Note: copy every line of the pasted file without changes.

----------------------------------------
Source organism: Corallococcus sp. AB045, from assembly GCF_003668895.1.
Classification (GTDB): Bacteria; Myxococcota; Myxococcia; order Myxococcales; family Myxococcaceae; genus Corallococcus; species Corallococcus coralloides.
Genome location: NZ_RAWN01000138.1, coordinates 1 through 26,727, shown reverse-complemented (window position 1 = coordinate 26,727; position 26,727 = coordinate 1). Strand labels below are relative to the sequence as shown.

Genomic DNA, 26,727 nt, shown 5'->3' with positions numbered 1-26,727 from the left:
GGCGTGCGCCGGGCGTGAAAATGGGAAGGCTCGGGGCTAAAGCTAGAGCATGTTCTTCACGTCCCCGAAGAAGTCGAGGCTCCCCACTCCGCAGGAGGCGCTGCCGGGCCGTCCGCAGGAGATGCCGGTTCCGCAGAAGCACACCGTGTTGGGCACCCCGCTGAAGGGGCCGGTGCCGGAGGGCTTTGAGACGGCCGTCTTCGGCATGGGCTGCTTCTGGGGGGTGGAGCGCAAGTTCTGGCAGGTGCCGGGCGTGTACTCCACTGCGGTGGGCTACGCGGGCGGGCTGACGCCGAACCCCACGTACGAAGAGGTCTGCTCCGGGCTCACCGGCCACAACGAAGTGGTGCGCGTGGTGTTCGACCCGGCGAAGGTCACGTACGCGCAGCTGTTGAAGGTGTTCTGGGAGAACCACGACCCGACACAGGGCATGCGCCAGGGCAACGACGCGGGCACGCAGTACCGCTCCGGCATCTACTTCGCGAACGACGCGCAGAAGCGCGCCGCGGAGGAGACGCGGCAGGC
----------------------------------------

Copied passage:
Source organism: Corallococcus sp. AB045, from assembly GCF_003668895.1.
Classification (GTDB): Bacteria; Myxococcota; Myxococcia; order Myxococcales; family Myxococcaceae; genus Corallococcus; species Corallococcus coralloides.
Genome location: NZ_RAWN01000138.1, coordinates 1 through 26,727, shown reverse-complemented (window position 1 = coordinate 26,727; position 26,727 = coordinate 1). Strand labels below are relative to the sequence as shown.

Genomic DNA, 26,727 nt, shown 5'->3' with positions numbered 1-26,727 from the left:
GGCGTGCGCCGGGCGTGAAAATGGGAAGGCTCGGGGCTAAAGCTAGAGCATGTTCTTCACGTCCCCGAAGAAGTCGAGGCTCCCCACTCCGCAGGAGGCGCTGCCGGGCCGTCCGCAGGAGATGCCGGTTCCGCAGAAGCACACCGTGTTGGGCACCCCGCTGAAGGGGCCGGTGCCGGAGGGCTTTGAGACGGCCGTCTTCGGCATGGGCTGCTTCTGGGGGGTGGAGCGCAAGTTCTGGCAGGTGCCGGGCGTGTACTCCACTGCGGTGGGCTACGCGGGCGGGCTGACGCCGAACCCCACGTACGAAGAGGTCTGCTCCGGGCTCACCGGCCACAACGAAGTGGTGCGCGTGGTGTTCGACCCGGCGAAGGTCACGTACGCGCAGCTGTTGAAGGTGTTCTGGGAGAACCACGACCCGACACAGGGCATGCGCCAGGGCAACGACGCGGGCACGCAGTACCGCTCCGGCATCTACTTCGCGAACGACGCGCAGAAGCGCGCCGCGGAGGAGACGCGGCAGGC